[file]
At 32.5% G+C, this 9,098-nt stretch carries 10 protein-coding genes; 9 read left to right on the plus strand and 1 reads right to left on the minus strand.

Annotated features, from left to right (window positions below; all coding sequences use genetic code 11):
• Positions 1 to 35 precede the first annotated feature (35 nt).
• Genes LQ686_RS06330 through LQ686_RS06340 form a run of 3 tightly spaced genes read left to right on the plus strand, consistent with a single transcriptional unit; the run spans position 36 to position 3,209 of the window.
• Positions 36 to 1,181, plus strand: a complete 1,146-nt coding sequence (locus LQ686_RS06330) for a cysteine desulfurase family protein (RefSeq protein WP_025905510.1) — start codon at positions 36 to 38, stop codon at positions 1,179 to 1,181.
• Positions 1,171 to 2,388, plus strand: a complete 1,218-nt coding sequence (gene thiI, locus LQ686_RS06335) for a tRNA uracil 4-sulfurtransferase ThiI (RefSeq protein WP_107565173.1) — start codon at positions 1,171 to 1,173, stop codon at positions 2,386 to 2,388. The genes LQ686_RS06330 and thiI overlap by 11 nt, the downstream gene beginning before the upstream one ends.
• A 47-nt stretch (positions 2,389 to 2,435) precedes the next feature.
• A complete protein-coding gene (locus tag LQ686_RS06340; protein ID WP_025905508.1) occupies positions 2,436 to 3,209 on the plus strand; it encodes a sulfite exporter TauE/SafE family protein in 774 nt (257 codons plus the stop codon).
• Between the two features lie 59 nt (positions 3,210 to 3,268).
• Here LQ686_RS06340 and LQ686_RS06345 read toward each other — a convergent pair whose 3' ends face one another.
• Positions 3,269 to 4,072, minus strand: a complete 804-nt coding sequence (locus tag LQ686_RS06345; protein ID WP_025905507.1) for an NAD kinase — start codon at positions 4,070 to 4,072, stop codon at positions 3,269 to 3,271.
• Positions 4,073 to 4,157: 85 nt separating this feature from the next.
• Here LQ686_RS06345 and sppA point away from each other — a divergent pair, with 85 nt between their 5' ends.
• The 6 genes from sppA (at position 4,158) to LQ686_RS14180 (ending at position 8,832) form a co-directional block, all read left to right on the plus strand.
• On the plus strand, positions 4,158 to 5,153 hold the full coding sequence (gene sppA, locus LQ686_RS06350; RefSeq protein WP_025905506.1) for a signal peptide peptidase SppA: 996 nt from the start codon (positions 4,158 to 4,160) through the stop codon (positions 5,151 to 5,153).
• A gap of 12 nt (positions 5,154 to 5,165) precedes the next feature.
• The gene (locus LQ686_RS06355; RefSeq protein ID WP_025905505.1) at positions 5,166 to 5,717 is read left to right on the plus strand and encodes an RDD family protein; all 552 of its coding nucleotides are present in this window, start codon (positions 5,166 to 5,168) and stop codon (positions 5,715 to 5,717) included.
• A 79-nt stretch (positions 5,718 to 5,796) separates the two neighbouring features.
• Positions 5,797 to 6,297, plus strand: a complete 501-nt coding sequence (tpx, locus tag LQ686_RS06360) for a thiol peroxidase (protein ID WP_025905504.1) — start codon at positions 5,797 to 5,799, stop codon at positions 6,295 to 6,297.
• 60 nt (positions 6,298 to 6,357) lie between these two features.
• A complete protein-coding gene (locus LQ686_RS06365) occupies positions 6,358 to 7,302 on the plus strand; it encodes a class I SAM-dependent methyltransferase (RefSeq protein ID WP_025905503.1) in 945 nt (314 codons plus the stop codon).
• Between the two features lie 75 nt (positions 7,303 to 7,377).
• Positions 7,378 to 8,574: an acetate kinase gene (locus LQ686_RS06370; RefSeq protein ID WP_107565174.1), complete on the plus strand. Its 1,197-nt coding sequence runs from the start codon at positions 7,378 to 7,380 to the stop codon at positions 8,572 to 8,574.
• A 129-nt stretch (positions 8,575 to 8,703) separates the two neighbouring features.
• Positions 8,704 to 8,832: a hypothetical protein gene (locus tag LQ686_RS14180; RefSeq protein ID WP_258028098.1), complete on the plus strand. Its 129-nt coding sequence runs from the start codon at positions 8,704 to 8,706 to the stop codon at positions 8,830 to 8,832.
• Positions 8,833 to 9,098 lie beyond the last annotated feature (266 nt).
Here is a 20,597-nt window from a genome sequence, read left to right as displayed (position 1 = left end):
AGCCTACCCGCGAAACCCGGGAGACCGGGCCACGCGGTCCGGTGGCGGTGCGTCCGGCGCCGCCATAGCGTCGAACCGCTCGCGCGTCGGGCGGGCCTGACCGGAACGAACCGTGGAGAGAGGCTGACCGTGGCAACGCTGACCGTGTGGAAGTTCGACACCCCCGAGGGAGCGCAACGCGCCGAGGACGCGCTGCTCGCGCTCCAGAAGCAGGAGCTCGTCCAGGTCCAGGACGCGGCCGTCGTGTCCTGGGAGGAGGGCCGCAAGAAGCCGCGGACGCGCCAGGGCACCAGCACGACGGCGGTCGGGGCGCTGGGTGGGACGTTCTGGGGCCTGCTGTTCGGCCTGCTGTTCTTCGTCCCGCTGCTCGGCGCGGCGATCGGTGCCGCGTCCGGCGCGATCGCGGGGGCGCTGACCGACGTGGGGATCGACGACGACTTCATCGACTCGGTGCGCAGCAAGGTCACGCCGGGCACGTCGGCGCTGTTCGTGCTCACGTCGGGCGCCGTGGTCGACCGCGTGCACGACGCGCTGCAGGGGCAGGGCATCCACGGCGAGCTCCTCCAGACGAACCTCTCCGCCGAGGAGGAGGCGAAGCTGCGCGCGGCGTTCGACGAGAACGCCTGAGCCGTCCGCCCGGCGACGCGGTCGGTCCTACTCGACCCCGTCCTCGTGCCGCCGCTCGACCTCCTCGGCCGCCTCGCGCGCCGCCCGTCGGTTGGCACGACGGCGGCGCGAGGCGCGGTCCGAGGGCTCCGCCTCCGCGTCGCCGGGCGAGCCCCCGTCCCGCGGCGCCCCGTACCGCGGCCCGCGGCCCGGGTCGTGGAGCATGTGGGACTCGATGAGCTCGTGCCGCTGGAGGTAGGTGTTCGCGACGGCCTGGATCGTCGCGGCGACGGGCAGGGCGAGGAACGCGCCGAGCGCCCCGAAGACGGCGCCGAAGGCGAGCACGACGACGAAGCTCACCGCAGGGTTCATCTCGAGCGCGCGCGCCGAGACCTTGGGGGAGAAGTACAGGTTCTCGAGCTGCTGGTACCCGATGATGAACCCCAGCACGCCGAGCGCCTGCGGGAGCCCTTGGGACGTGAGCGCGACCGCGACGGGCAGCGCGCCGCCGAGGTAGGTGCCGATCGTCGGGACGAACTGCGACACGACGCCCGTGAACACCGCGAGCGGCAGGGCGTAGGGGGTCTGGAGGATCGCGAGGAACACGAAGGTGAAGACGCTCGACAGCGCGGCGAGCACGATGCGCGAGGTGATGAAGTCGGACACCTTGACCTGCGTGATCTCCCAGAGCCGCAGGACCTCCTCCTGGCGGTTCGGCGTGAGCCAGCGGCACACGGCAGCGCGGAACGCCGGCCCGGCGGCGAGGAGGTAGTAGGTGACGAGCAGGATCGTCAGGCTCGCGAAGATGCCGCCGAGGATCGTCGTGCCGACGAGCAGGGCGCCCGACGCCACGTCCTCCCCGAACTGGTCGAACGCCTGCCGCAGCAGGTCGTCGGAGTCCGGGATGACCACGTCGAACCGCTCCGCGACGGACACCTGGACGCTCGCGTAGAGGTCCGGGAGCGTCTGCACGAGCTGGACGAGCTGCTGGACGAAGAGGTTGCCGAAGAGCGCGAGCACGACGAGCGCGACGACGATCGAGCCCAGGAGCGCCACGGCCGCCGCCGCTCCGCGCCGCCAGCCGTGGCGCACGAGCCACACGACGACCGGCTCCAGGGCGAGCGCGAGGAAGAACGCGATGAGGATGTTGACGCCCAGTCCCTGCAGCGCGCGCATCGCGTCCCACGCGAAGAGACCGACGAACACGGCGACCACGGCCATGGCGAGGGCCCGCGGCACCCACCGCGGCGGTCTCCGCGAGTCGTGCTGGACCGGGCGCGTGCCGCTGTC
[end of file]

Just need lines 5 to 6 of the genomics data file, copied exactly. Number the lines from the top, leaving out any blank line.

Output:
• Positions 36 to 1,181, plus strand: a complete 1,146-nt coding sequence (locus LQ686_RS06330) for a cysteine desulfurase family protein (RefSeq protein WP_025905510.1) — start codon at positions 36 to 38, stop codon at positions 1,179 to 1,181.
• Positions 1,171 to 2,388, plus strand: a complete 1,218-nt coding sequence (gene thiI, locus LQ686_RS06335) for a tRNA uracil 4-sulfurtransferase ThiI (RefSeq protein WP_107565173.1) — start codon at positions 1,171 to 1,173, stop codon at positions 2,386 to 2,388. The genes LQ686_RS06330 and thiI overlap by 11 nt, the downstream gene beginning before the upstream one ends.